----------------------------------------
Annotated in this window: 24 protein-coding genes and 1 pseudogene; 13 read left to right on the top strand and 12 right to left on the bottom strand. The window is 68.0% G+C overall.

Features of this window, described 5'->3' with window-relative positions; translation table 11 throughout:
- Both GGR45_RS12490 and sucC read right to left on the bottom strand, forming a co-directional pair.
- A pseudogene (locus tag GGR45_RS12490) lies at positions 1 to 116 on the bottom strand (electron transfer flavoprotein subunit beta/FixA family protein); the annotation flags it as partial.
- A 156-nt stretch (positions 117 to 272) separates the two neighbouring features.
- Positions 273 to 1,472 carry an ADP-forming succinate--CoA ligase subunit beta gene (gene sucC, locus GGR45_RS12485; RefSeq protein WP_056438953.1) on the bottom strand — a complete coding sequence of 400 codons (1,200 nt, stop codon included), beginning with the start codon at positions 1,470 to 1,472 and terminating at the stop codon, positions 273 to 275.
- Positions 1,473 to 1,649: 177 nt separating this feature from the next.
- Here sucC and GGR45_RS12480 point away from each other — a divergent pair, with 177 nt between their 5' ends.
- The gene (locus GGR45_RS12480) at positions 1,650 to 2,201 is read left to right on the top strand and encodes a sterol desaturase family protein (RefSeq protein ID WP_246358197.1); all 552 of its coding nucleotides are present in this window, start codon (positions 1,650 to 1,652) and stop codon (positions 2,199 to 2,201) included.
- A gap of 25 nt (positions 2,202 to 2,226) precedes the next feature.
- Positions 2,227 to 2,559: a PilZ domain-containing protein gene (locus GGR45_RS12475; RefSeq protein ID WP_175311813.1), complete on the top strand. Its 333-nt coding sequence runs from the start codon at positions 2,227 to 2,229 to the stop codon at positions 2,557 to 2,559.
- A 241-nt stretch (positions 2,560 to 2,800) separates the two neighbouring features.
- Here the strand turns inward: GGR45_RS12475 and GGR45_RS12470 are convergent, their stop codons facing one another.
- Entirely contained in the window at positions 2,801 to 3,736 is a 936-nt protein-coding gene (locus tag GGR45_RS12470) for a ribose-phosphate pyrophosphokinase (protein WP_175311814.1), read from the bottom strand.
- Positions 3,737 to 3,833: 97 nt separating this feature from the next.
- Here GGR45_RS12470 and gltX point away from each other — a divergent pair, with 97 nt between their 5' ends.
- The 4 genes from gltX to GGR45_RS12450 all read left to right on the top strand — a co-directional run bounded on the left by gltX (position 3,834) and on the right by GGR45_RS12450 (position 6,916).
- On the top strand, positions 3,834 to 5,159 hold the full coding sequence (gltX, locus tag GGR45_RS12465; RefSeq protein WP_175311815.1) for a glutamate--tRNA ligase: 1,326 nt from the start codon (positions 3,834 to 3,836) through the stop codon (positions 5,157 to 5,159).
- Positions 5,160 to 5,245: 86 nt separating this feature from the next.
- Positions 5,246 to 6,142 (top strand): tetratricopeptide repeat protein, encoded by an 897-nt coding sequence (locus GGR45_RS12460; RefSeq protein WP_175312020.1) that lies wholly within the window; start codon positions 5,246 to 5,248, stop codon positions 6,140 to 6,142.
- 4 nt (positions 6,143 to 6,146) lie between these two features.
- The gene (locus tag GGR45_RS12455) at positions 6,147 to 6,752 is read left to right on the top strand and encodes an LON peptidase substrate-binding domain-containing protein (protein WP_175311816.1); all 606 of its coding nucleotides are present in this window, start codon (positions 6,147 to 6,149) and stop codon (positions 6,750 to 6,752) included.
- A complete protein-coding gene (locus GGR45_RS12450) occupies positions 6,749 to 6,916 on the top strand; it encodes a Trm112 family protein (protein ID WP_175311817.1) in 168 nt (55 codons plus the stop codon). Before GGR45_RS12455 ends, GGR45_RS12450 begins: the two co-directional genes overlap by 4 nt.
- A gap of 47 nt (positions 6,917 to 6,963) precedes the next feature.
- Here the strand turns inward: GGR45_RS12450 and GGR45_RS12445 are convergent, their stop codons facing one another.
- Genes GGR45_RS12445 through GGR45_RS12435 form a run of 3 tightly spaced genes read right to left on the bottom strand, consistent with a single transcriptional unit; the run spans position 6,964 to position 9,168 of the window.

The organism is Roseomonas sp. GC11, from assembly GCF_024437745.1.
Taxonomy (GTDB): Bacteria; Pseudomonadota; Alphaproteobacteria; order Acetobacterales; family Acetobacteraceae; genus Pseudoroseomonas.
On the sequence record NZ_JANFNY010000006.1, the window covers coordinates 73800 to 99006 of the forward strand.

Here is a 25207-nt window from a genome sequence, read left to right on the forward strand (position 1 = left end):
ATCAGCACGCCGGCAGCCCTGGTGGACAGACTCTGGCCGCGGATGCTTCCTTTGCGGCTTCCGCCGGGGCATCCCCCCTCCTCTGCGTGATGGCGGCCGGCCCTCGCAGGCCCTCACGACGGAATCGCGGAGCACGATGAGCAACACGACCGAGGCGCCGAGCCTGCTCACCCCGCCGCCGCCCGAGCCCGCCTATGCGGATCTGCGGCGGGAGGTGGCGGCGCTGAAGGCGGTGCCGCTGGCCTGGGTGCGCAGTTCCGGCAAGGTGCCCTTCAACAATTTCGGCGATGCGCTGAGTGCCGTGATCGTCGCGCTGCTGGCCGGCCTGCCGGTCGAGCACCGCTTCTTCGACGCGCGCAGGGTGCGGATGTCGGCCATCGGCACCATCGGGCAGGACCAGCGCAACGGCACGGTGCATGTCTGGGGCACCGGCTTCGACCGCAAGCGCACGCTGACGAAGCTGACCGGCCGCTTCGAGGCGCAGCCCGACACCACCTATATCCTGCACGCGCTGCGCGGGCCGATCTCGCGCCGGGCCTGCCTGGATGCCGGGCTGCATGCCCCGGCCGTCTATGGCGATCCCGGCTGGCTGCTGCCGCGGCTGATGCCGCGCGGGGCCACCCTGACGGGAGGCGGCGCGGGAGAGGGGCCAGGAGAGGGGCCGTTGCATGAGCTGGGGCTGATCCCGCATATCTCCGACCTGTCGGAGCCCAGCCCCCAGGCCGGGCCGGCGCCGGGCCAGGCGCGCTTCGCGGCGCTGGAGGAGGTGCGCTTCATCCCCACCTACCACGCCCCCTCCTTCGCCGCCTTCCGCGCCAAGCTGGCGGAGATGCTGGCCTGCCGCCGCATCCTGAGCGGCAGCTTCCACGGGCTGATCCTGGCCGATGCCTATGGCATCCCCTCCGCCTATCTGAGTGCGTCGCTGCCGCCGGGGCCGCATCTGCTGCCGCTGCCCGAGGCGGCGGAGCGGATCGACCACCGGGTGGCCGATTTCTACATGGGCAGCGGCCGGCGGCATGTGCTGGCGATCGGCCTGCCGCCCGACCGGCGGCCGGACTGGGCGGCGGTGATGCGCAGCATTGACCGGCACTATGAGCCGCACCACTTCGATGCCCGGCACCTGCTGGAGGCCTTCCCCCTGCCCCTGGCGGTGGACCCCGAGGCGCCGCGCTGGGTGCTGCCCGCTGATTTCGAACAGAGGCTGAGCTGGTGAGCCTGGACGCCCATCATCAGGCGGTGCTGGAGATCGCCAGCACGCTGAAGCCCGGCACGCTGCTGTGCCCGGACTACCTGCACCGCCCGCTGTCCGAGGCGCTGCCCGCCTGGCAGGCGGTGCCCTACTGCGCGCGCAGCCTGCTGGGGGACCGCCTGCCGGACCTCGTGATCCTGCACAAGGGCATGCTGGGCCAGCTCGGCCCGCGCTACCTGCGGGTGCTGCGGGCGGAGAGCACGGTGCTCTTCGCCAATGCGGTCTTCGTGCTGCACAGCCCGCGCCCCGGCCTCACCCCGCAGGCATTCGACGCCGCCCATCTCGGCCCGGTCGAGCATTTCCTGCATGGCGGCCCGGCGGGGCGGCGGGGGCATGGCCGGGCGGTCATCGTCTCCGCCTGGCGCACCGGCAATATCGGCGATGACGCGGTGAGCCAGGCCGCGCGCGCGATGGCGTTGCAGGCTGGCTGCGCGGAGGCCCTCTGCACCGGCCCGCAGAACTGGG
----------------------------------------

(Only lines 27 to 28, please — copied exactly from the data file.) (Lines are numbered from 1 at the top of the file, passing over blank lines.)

The organism is Roseomonas sp. GC11, from assembly GCF_024437745.1.
Taxonomy (GTDB): Bacteria; Pseudomonadota; Alphaproteobacteria; order Acetobacterales; family Acetobacteraceae; genus Pseudoroseomonas.